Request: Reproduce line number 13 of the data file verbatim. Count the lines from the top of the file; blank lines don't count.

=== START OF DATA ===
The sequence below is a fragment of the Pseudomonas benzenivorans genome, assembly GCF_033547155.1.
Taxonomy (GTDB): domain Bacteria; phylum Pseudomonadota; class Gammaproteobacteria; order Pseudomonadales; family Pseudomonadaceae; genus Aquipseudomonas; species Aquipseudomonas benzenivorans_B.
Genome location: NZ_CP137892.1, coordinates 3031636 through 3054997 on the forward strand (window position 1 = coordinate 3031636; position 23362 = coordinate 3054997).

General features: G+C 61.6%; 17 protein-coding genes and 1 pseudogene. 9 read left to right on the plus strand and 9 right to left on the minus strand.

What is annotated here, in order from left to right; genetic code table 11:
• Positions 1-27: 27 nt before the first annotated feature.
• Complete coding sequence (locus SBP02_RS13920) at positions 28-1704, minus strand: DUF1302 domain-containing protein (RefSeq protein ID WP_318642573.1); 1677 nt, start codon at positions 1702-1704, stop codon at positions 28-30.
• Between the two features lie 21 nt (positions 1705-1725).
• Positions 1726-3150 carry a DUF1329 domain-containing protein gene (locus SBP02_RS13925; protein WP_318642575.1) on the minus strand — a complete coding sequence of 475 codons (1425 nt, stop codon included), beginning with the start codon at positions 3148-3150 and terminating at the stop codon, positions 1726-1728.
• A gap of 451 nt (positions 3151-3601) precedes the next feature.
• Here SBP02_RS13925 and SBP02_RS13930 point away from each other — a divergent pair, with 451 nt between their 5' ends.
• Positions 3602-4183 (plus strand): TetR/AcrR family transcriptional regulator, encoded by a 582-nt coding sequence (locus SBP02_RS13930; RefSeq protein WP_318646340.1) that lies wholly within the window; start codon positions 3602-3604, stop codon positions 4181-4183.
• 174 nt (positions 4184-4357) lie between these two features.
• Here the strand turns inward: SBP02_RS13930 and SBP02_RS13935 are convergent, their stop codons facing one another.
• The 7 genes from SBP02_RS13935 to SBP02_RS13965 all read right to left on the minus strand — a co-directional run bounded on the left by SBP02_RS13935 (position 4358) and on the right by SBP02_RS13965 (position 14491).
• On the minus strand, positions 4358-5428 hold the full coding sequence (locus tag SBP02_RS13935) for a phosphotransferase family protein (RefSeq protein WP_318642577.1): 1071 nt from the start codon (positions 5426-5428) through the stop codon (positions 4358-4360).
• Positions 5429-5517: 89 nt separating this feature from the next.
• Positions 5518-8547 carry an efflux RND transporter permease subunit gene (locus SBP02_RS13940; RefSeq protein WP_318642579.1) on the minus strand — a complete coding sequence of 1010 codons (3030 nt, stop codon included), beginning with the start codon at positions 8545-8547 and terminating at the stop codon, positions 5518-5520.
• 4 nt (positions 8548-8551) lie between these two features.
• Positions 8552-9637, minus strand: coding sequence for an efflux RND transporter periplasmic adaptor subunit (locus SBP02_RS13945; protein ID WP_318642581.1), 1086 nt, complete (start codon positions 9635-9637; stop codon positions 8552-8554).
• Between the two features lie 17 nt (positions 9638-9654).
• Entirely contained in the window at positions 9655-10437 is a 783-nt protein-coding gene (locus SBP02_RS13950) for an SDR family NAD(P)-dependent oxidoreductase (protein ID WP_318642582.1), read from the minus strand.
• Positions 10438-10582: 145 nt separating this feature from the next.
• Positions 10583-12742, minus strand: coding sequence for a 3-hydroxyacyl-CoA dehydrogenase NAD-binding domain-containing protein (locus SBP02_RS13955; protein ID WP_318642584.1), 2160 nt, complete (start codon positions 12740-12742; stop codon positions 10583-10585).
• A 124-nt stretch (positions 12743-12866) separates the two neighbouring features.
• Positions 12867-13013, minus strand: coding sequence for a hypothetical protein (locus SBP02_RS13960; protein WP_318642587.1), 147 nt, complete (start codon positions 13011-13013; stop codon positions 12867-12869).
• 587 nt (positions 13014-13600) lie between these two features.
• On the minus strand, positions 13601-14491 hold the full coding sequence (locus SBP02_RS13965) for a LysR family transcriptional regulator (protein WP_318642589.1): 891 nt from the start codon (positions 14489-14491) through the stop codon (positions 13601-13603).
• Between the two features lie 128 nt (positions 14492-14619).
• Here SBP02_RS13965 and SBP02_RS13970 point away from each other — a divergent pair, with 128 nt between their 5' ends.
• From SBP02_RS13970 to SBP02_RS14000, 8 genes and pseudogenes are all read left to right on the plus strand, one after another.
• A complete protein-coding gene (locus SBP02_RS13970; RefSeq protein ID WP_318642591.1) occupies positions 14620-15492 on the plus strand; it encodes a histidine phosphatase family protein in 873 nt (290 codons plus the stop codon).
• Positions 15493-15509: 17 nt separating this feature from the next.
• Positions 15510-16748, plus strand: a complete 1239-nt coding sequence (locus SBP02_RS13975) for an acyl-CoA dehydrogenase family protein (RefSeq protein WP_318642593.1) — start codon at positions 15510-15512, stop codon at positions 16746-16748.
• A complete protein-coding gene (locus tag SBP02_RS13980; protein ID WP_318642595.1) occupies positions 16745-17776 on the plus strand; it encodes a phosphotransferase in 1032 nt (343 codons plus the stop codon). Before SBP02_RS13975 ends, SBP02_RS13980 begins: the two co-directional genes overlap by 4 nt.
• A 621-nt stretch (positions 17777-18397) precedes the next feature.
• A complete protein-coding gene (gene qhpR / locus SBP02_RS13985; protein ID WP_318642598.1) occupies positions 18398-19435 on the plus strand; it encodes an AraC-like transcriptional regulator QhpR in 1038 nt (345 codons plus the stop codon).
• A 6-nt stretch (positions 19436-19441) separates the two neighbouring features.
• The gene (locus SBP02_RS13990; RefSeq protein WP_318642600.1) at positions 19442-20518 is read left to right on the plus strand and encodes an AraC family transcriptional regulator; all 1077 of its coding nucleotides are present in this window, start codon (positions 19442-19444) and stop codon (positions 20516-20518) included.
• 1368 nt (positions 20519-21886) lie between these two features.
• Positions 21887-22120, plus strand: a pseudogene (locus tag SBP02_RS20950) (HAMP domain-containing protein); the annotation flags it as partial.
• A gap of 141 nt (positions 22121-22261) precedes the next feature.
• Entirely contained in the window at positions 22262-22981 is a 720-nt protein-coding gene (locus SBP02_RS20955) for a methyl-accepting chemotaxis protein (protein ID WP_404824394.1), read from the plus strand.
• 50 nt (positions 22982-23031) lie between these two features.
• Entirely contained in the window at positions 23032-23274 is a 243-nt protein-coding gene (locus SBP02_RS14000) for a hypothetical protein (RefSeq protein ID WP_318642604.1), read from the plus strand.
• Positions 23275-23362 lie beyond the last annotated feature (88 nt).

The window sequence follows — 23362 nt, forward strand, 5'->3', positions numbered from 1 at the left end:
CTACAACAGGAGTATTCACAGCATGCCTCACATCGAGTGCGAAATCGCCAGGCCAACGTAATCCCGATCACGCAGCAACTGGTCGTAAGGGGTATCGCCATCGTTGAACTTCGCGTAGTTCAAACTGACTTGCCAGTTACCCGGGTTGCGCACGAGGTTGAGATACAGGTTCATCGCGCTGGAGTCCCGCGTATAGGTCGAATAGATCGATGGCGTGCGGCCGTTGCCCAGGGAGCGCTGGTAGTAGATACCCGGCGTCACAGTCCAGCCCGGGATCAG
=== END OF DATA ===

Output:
• 174 nt (positions 4184-4357) lie between these two features.